When Superintendent Dr. Rob Brown called the names of the over 100 staff members at all levels of the Lumpkin County School System, he cited “collective wisdom” as the avenue for making the decisions involved in the plan.
He echoed that sentiment to The Nugget on Monday.
“The purpose in establishing focus groups was to involve as many people as possible in the decision making process,” he stated. “We believe the collective wisdom of people with varying backgrounds and experiences can help us make the most well-informed decisions possible.”
However, according to Poore, that didn’t include the school board members.
“The board wasn’t really involved in the plan,” he said. “The superintendent formed a committee and whatever came out of that committee was the plan and we could provide suggestions to it, but that was pretty much it. I think the committee did the best they could with the guidance they were given, but I really wish there would’ve been a little bit more thought in some of it.”
Poore would still like to see more in the plan protecting teachers. And he said those who he’s has talked to agree with him.
“They’re concerned. And I get it, especially if say for instance, you’re ready to retire, you’re a year away from retirement and you’re going back to school, it’d be scary,” he said. “I really want them to step up and do more for the teachers.”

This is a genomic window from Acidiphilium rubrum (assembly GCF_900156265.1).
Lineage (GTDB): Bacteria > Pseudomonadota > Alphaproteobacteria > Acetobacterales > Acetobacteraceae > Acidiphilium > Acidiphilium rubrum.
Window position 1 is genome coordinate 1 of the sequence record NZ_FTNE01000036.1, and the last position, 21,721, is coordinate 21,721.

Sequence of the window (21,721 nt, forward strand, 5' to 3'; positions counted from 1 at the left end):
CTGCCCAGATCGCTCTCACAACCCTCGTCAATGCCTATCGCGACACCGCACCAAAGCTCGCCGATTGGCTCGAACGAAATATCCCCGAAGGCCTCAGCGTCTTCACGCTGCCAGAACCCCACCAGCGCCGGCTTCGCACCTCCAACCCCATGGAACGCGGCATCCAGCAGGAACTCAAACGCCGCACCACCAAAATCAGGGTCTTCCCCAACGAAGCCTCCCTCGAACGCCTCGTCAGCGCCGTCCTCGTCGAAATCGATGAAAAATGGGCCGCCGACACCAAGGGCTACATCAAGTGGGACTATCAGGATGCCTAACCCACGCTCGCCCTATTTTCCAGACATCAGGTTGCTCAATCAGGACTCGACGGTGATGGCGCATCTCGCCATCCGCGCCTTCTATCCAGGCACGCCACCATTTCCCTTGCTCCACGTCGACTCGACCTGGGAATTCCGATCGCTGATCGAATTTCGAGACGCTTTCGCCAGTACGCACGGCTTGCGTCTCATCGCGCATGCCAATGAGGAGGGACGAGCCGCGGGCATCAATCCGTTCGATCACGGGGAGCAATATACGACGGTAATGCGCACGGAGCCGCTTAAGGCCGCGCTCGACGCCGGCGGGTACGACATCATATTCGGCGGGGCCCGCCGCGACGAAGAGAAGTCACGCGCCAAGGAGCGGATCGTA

On the other hand, McClure stated that he’s heard more positive feedback than negative.
“I have received many more positive comments about our restart plan than negative ones and want to consider every suggestion to improve our plan,” he said. “I always want everyone to be satisfied with our plan, but I realize the school system does not have unlimited funds to support every request.”
As for making changes to the reopening plan, at the moment, nothing is on the agenda. However, Brown told The Nugget that if changes are deemed necessary, they will act accordingly.
“We are and will continue to monitor data, communicate with other school systems, and follow guidance from state organizations as we prepare to restart traditional schooling,” he said. “We used feedback from our board members to make some adjustments and should additional changes be needed to better serve our students, we will make them accordingly. Our plan will remain flexible and we will adapt as circumstances change over the next couple of weeks.”
The Nugget’s attempts to reach other members of the school board went unanswered.